Bent Larsen, Bent Larsen's Best Games: Fighting Chess with the Great Dane. New in Chess, 2014. 350 pp. $34.95/€29.95. Reviewed by Dennis Monokroussos.
The 1970 book Larsen's Selected Games of Chess 1948-1969 is widely considered a classic, but it's also long out of print. Moreover, Bent Larsen's career didn't end in that year, and while his 6-0 shellacking by Bobby Fischer in the 1971 Candidates made it clear that he wasn't quite a future world champion he remained a top ten player for at least another decade and a very strong GM through the '80s. He was a player with an unusual and fighting style, in some ways a kind of forerunner of Alexander Morozevich, but more flamboyant and provocative as a personality and a writer. He was one of the greatest chess players of his era, from the late 1950s into the 1990s, and it's fitting that New in Chess publishing has released Bent Larsen's Best Games: Fighting Chess with the Great Dane, which is a combination of the 1970 book with some further material taking his career up through the 1970s.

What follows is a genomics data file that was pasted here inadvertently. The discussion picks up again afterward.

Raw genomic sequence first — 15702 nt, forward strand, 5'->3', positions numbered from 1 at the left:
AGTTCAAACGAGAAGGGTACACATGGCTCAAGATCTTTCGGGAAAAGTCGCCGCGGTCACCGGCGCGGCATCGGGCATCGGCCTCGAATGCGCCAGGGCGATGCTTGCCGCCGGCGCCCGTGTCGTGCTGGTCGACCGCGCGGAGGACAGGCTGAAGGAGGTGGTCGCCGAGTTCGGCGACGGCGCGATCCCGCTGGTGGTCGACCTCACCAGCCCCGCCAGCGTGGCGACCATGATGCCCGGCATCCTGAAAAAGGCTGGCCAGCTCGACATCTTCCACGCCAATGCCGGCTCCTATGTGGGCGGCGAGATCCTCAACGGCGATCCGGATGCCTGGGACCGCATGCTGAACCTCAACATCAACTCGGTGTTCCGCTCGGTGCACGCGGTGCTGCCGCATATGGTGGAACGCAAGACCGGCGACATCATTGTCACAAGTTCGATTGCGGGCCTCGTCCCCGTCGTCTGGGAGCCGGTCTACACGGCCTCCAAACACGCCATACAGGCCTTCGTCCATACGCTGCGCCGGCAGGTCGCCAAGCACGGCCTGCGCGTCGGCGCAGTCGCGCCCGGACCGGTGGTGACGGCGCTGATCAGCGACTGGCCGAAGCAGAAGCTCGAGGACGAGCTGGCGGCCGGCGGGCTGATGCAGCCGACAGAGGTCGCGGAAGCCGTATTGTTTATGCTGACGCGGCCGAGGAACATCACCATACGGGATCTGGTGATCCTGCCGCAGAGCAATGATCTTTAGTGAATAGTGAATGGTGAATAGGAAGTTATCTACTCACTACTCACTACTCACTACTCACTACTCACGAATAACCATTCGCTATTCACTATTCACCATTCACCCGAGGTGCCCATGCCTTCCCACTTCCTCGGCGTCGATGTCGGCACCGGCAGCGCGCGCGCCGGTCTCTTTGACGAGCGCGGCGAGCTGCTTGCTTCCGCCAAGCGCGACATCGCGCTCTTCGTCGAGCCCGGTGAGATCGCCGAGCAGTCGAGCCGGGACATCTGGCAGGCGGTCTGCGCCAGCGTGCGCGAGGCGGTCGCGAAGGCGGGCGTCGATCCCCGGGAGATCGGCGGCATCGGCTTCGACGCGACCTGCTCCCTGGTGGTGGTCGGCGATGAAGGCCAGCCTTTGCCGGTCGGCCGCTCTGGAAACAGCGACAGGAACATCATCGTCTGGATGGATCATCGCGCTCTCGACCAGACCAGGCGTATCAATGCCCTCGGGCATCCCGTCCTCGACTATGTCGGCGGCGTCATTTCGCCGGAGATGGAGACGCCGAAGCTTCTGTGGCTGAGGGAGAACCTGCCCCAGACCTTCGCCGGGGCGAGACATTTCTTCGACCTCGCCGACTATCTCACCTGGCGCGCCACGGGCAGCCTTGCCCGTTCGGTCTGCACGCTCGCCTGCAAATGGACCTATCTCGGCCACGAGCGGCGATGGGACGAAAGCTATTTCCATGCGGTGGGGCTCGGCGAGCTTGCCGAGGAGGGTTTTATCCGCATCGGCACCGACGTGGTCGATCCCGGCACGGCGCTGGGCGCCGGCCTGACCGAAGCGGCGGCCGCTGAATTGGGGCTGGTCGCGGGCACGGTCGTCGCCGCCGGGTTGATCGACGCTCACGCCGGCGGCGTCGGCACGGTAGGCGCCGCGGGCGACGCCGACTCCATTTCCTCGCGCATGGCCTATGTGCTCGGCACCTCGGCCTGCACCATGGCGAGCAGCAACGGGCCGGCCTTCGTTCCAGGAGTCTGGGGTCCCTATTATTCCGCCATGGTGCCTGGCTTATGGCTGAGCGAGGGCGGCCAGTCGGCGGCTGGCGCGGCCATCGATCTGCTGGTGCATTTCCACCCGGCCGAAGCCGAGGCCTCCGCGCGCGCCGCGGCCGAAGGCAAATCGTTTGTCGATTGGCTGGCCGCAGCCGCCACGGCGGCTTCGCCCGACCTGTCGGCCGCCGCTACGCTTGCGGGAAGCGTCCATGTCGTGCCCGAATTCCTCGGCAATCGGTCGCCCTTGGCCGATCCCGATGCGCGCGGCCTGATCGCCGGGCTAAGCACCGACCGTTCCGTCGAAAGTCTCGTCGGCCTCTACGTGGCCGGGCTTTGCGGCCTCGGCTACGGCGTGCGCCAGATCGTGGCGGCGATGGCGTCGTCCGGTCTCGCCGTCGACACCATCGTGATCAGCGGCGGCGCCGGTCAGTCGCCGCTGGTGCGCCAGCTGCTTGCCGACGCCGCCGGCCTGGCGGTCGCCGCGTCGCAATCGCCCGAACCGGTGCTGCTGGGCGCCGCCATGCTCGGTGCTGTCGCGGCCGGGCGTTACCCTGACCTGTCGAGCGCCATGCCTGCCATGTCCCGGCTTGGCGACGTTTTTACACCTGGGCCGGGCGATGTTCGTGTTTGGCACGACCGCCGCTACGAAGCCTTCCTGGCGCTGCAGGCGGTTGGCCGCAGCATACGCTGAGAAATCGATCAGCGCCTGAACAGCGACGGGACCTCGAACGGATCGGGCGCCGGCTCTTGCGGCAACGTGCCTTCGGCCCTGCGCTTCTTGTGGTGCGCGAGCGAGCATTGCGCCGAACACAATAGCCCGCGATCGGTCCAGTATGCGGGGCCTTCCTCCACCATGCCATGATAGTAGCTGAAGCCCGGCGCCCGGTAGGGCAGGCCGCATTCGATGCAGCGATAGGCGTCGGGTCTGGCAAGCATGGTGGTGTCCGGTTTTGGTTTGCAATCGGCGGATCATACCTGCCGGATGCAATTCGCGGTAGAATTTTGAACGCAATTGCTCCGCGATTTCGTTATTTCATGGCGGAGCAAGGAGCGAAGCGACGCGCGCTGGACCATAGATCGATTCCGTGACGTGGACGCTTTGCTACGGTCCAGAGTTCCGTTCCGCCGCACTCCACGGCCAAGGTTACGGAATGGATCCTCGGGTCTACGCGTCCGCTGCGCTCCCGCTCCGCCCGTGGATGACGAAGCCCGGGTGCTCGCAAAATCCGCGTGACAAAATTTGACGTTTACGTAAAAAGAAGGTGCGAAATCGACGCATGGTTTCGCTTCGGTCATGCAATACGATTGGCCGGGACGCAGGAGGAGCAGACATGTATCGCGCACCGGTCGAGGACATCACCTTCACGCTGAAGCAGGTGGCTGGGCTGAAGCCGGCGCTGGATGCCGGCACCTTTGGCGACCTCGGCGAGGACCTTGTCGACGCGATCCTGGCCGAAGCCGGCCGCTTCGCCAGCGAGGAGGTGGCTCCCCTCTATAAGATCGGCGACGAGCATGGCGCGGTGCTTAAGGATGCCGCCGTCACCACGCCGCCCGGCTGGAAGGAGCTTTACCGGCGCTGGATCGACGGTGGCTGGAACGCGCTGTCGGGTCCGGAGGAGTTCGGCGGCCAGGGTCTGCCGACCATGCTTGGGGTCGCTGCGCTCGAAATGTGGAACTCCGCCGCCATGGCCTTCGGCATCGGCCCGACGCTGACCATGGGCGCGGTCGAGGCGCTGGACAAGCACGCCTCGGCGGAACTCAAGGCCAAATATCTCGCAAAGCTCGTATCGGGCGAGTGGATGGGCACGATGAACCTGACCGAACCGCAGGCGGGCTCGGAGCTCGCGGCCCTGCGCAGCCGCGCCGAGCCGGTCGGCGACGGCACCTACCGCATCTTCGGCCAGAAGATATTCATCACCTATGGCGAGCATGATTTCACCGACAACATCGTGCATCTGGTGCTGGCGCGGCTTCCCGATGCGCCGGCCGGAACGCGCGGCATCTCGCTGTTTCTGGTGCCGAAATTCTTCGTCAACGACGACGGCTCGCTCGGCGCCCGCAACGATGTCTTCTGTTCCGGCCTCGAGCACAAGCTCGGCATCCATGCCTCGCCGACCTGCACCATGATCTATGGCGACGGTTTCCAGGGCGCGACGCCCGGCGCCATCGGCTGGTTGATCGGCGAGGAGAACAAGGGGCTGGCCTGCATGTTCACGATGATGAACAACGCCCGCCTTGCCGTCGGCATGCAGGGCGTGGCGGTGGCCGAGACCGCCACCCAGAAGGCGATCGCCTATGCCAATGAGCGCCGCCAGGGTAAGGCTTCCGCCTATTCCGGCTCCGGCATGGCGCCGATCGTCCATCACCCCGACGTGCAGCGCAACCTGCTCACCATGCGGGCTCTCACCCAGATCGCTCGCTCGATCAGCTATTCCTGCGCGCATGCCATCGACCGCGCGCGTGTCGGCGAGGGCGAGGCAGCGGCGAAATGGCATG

With the exception of a short chapter at the beginning of the book, the editor's foreword and two short chapters at the end, the rest of the material is by Larsen himself. The first 50 games and the accompanying prose are from the earlier book (the one translated into English in 1969), and then another 10 came from a later German edition and 14 more from a Spanish edition. After that 50 more games were culled from Larsen's writing for various Spanish language magazines and newspapers, making a total of 124 games covering his career through the 1977 Spanish Team Championship in Alicante.
As was common to almost all players in the pre-computer era, the annotations are respectable and responsible but far from overwhelming, and there is lots of prose - both in the games and when he introduces the event in question. It's a book that can be read not only for instruction but for pleasure, too.
If you know who Larsen is, you already know you want the book; if you don't, you should get it and learn! Anyone who was a Candidate 4 times (in 1965, 1968, 1971 and 1977) has to be an enormously strong player, and his run of successes in the late 1960s was so impressive that even Bobby Fischer was willing to take board 2 behind him in the 1970 USSR vs. the Rest of the World match. Garry Kasparov includes a 58-page section on Larsen in his My Great Predecessors volume on Fischer, so enough said. Get the book!